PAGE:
Before we get started this week, a note regarding our ongoing discussion concerning whether a housing provider must accommodate a visiting emotional support animal. If you recall, we first opined that such accommodation was probably unnecessary, but we then received an opinion from an attorney with an advocacy organization, who stated that allowing “guest” emotional support animals is certainly required under the statute. So to split the tie, we asked the question of the Palm Beach County Office of Equal Opportunity—and we were told that the Fair Housing Act would not require an association to allow a guest to bring their emotional support animal onto the property, but that such a request might fall within the Americans With Disabilities Act, where it applies. Again, we think opinions differ because there is no clear answer to this unusual question.
Can a resident of a condo association record or videotape a meeting without the consent of the attendees? We have a resident that tries to do this, even when he has been asked not to by other owners. When told he is not allowed, he stalks out of the meeting and threatens to take legal action against us. In the past his behavior has been irregular. He gets in an attack mode verbally and physically. He has even told us to call the sheriff. What can we do? Signed, S.T.
The Condominium Act provides, in section 718.112(2)(c), that “a unit owner may tape record or videotape the meetings.” Your owner is entitled to record or videotape the meeting, whether or not the other owners consent.
Rule 61B-23.002 of the Florida Administrative Code does provide certain restrictions, however. The videotaping equipment cannot create distracting sound or lights; the board or owners may pass a rule stating that equipment must be put in place before the meeting begins, the board or owners may pass a rule that the person videotaping may not move around the meeting room while taping; and the board or owners may pass a rule requiring the board to be given advance notice of any owner desiring to tape the meeting.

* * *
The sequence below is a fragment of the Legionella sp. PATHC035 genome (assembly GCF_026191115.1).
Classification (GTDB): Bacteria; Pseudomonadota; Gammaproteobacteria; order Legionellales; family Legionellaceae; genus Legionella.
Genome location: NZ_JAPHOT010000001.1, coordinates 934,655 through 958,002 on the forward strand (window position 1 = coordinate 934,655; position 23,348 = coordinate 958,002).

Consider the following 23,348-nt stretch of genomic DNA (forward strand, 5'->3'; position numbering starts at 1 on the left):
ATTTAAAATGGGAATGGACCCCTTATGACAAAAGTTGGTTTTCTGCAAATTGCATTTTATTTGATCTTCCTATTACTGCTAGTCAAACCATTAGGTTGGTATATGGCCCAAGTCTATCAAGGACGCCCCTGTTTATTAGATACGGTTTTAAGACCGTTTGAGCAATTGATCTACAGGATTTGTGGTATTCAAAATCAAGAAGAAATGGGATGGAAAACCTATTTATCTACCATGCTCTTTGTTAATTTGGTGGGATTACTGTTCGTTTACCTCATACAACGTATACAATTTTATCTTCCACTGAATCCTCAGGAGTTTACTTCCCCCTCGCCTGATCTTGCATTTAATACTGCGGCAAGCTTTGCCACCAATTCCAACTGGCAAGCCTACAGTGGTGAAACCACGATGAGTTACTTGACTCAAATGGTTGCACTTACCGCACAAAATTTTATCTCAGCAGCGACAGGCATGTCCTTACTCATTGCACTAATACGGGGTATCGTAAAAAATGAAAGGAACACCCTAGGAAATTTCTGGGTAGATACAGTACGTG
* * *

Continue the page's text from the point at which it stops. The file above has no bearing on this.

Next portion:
I am the owner of a lot in a rather large homeowners’ association in Palm Beach Gardens. On June 1, 2011, the board revised and circulated the new rules and regulations for the association members. I took particular notice of the occupancy and use restriction section which states that four (4) dogs, not to exceed 80 pounds in weight at maturity, may be kept by each residential unit owner.
When originally written, the declaration of covenants, Article XI, Section 4, made no mention of the size of pets. However, in November 1980, Article XI, Section 4, was amended and was properly filed on the 19th day of November 1980. This amendment, the third amendment of which I have a copy, causes Article XI, Section 4, to be deleted in its entirety and substituted in lieu thereof a new XI, Section 4, Pets. This amendment clearly states that no pet in excess of 40 pounds shall be permitted.
I have written to the board but they refuse to answer. I have tried to convince them that they do not have the authority to ignore the declaration of covenants and make changes to the rules and regulations that are in conflict with the covenants. Signed. R.K.
In the past we’ve discussed the hierarchy of laws — the order in which various laws apply. The highest level is the federal government (statutes, treaties) and then state and municipal law. Below that is the declaration, then the articles of incorporation, the bylaws, and finally, at the bottom, the board-passed rules and regulations.
There is no question that a board cannot counter a specific restriction in the declaration by a board-passed rule. Only an amendment to the declaration would suffice. The board can, however, essentially invalidate the restriction in your declaration by failing to enforce the rule, thus creating a waiver defense for any violating owners. So, if the board is not willing to uphold the covenants in the declaration, and if the membership is unmotivated to replace the board with a group that is willing to do so, then your best and only option is to bring a legal action, as an owner, to either enforce the declaration against a violating owner, or to request a declaratory opinion that the declaration controls, and that the rule is invalid.